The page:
Scott didn’t realize that they were going to drug Danny. The vet got there right after he pulled up and the vet proceeded to chase Danny around and around and around trying to catch him.
Then he just tried to get close so he could put the needle in him. That didn’t work either. Danny wasn’t letting anyone get near him.
The owner had sent out her brother Johnny to hold Danny for the farrier. So, her brother tried to catch Danny but that didn’t work either.
After watching this fiasco, Scott quickly realized that Danny was way too traumatized and freaked out and was no longer safe to work with. He told them he would be back the next day to try this on his own.
So, they all stopped and left for the day. The next day, Scott thought he would be working on Danny by himself and that Danny would be his normal “ok” self with him. However, the vet and Johnny showed up again. They actually had gotten to the farm before Scott showed up.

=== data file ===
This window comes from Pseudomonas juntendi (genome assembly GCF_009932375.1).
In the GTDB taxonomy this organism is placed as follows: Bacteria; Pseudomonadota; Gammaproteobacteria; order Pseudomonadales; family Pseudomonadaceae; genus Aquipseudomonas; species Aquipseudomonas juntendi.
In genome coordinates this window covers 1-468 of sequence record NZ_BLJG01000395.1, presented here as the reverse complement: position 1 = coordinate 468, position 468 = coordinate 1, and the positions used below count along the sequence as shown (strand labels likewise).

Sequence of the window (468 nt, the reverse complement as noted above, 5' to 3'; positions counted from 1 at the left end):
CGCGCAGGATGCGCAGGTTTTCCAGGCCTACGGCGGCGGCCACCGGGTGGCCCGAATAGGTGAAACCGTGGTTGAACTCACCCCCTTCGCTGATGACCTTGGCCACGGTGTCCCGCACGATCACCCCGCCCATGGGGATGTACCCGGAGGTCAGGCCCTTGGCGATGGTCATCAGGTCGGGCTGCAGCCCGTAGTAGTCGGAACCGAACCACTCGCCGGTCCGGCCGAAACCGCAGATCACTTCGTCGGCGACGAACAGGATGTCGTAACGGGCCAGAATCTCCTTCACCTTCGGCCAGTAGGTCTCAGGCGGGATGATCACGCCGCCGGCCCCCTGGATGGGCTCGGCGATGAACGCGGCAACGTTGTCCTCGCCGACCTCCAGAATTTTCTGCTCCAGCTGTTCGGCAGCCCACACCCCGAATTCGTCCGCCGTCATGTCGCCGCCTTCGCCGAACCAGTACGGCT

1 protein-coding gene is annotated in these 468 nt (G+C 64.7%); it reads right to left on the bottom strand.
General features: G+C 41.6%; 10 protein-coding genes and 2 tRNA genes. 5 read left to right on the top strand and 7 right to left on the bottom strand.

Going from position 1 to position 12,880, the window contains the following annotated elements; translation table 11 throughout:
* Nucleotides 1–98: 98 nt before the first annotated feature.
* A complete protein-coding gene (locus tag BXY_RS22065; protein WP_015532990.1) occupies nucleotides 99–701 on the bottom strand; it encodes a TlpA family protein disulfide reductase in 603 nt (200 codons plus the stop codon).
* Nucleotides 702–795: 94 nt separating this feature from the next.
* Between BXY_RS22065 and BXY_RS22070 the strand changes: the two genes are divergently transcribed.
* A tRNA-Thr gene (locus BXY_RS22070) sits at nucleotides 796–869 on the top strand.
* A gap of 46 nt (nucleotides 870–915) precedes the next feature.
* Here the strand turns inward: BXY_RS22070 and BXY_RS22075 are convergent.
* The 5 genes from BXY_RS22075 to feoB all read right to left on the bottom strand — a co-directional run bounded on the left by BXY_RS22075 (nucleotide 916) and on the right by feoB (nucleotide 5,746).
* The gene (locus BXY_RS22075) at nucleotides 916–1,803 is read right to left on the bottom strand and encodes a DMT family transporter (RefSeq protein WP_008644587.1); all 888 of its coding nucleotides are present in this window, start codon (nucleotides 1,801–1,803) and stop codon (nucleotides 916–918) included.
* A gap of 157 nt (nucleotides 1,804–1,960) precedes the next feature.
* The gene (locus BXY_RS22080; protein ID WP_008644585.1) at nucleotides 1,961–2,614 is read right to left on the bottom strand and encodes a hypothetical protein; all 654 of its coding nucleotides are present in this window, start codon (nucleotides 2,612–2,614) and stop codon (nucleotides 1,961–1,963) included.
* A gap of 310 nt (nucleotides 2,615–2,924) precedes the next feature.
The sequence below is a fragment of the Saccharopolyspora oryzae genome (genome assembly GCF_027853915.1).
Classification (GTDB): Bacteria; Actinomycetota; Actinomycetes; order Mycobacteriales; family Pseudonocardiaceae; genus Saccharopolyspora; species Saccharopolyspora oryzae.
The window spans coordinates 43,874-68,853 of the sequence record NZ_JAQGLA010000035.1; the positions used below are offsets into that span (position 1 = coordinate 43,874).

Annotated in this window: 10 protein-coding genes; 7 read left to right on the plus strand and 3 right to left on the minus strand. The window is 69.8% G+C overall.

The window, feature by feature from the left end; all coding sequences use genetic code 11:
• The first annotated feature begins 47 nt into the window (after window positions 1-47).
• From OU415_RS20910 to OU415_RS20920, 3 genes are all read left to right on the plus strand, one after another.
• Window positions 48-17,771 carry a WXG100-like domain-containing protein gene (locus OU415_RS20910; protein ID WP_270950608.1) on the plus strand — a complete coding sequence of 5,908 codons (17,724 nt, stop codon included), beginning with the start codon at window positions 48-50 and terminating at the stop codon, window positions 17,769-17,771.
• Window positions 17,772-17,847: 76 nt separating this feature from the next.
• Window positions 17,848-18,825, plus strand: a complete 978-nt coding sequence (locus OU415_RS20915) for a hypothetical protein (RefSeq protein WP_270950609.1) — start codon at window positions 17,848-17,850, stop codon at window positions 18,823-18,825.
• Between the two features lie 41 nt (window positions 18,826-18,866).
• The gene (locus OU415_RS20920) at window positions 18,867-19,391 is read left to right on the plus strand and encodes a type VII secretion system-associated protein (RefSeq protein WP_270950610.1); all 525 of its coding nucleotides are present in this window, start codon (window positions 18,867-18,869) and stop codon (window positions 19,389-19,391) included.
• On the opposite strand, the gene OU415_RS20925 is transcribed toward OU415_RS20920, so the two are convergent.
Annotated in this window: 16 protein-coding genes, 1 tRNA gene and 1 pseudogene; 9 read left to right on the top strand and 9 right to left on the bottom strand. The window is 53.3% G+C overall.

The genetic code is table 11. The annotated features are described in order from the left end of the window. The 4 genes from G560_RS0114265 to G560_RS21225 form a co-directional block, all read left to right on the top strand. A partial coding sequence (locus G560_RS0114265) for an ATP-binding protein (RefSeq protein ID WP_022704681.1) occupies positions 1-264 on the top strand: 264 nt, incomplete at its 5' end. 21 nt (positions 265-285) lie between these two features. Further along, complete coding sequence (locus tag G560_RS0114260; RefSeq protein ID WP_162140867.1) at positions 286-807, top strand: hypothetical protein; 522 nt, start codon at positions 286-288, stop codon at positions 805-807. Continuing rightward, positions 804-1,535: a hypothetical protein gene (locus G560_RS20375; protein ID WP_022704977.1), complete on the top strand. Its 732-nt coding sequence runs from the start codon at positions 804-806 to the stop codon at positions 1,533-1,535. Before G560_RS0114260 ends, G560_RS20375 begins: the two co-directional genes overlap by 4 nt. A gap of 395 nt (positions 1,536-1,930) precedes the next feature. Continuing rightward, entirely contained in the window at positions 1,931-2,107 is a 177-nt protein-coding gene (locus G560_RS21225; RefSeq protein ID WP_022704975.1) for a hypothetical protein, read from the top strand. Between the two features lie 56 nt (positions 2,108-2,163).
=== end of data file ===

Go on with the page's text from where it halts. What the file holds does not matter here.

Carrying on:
The vet gave Danny a tranquilizer that he put in his morning feed. And when the farrier came out the brother had Danny haltered, drugged up and ready to get his feet done. Scott told me that he was so drugged up he could hardly stand up. He was not happy and neither was I when he told me.
Luckily it was Scott who came out to do Danny because Danny knew him. Danny had met Scott twice, trusted him slightly, and liked him. At least I knew that Scott was doing all he could for Danny and tried to help as best he could.
At this point, I wasn’t sure if I even wanted to know anymore. All I wanted to do was run over to Danny and apologize that this had happened to him. I felt so bad that I didn’t know and I hadn’t been there to protect him.